Wireless PDAs always connected to desktop via mobile phone Wireless headphones connected to notebook Office/Home device networks that automatically reconfigure by presence …

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Bluetooth Success Factors

Low enough cost

Currently $25-50, will reach $5 at 2003-4

Existence of wideband, circuit-switched mobile
networks

Depends on 3G mobile developments

Standardized software protocols

… still mostly on paper!

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Summary

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Location-based Services: Definition

“Location-based services (LBS) are any activity conducted over a cellular network where the accurate determination of a user’s position is fundamental to the enabling of that activity” (Yankee Group)

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Cell-ID

• old technology • cell size varies from 100m radius to 35km radius • still: sufficient accuracy for many applications

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Time Difference of Arrival (TDOA)

• calculates difference in arrival time at pairs of cell sites • requires two pairs, i.e. three
different cell sites
• clocks at cell sites need to be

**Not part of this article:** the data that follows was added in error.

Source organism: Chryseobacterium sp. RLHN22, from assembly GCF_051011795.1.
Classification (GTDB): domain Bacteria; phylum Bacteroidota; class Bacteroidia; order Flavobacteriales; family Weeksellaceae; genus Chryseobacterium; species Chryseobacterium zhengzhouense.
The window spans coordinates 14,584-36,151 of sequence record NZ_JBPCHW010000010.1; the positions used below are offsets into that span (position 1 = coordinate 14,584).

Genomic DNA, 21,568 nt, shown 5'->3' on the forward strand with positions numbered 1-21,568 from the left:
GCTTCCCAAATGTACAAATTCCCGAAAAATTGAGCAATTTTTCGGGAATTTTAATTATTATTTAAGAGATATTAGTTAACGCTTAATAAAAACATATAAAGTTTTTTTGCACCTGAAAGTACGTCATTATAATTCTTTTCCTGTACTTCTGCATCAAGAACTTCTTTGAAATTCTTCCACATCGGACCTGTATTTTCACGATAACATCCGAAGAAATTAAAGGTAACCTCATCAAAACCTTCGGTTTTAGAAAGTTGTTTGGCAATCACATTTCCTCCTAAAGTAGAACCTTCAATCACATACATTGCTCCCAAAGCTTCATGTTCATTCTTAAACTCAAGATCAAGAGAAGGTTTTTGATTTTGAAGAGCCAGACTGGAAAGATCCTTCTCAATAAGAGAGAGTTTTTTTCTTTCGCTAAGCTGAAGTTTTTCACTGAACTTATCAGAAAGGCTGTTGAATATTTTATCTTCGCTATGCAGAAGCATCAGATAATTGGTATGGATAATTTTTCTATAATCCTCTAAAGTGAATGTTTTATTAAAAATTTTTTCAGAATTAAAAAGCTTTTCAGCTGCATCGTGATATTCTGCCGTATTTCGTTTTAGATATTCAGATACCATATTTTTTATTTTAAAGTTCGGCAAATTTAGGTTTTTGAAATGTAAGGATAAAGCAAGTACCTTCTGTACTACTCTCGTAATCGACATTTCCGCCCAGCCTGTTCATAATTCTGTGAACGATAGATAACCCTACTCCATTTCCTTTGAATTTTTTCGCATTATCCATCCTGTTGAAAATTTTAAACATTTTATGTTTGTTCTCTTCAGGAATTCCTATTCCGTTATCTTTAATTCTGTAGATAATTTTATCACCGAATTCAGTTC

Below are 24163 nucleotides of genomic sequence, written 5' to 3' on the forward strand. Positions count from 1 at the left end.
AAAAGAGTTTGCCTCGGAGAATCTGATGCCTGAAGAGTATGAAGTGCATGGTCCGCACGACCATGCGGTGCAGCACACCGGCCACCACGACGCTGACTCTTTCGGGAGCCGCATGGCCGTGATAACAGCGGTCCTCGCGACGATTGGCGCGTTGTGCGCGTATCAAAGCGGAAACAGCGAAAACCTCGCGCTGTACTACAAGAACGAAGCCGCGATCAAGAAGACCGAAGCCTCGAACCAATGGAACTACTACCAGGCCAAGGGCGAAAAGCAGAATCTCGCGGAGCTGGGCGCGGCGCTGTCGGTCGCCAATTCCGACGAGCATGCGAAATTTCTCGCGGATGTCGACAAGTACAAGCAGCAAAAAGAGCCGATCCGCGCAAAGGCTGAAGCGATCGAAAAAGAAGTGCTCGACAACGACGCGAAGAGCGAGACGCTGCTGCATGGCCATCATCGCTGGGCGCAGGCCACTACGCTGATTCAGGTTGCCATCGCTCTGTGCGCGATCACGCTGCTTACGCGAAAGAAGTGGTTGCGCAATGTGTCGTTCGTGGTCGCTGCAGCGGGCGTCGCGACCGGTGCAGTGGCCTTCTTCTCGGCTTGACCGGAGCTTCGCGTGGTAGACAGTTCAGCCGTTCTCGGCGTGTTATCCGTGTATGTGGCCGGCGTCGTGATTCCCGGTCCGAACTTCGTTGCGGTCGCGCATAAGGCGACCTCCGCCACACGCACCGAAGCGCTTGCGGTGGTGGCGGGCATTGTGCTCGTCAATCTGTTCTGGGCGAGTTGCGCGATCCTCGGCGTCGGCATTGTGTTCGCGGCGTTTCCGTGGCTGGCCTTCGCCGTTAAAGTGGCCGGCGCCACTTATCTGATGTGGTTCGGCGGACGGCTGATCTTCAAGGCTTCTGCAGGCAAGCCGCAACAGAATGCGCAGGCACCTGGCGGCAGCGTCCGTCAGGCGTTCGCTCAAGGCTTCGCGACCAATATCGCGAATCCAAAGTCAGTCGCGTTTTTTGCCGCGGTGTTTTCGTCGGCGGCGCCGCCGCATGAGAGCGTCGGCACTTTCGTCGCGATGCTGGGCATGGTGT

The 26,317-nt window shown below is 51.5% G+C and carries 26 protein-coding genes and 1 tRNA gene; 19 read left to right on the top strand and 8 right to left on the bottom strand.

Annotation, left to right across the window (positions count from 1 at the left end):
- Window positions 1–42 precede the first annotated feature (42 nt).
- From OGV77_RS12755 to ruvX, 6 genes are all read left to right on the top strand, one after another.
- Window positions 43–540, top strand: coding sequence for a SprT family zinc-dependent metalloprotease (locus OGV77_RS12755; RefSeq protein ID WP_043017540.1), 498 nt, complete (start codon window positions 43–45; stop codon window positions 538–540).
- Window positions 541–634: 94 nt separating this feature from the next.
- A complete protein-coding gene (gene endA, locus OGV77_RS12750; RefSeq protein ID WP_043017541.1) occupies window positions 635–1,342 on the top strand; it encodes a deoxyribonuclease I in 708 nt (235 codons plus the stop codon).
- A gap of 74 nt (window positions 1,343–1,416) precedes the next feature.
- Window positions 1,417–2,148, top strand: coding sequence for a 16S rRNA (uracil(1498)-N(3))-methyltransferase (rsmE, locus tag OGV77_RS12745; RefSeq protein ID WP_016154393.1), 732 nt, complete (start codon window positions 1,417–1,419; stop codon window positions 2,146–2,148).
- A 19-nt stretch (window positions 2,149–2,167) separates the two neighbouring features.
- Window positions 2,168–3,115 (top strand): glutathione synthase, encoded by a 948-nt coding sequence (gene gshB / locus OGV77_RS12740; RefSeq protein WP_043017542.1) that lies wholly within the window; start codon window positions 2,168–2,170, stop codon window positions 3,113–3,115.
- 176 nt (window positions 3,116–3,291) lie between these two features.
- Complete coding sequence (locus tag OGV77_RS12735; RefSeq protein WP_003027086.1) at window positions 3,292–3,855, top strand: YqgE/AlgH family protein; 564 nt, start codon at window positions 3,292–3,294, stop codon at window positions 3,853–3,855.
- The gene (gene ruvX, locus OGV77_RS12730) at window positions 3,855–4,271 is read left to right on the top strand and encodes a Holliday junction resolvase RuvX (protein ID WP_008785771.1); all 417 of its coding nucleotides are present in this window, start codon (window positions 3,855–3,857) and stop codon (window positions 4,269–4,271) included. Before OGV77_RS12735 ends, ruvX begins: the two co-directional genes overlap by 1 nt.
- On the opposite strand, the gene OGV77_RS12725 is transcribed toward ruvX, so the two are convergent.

synchronized

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TDOA Implementation

• Existing antennas can be used • Additional device (clock, measurement unit) installed in each base station

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Angle of Arrival (AOA)

• only two base stations required • complex antenna array in precise pattern • cost and practical issues (zoning regulations) • accuracy degrades over distance • mainly used to supplement TDOA in areas where only two base stations are available
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Enhanced Observed Time Difference

• Cursor EOTD by CPS in UK beta trial with Vodafone • Requires 3 Base station and Location Measurement Unit • Promises under 50m precision with 3G • Location circles by computing time delta between BTS and handset vs BTS and LMU. • Intersection of 3 circles gives location
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Assisted GPS

• Snaptrack (Qualcomm) • Increased sensitivity receiver allows for GPS tracking even when no line of sight • Cell location sends request for snapshot from relevant GPS satellite • Limitations within buildings • Combines precision of GPS with information given by cell ID to achieve rapid location
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A Classic Example of Standards War

Precision Market stage Location fix Network Modifications

Cell Id 100m to 30 km Proven 3 sec None

Handset Modifications E911 complient

None

No

TDOA/AOA E-OTD A-GPS 100 to 250m 50 to 125m 5 to 50m Beta Beta 2002 10 sec 5 sec 3-5 sec Clock Location None Measurement Measurement Units Units or Antennas None Software Hardware: installation GPS enabled units Yes Yes Yes

Difficult to predict the emerging standard the real winner might be upstream in the value chain
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Lecture notes for 15.564: Information Technology I

Location-Based Service Categories
Information Yellow pages Navigation services Traffic information Tracking Fleet Management Asset Tracking People Tracking Trigger Services

Location Services

Event-Based Advertising/Promotions Location-Sensitive Billing

Safety Emergency Services Roadside Assistance Personal Security

Entertainment Gaming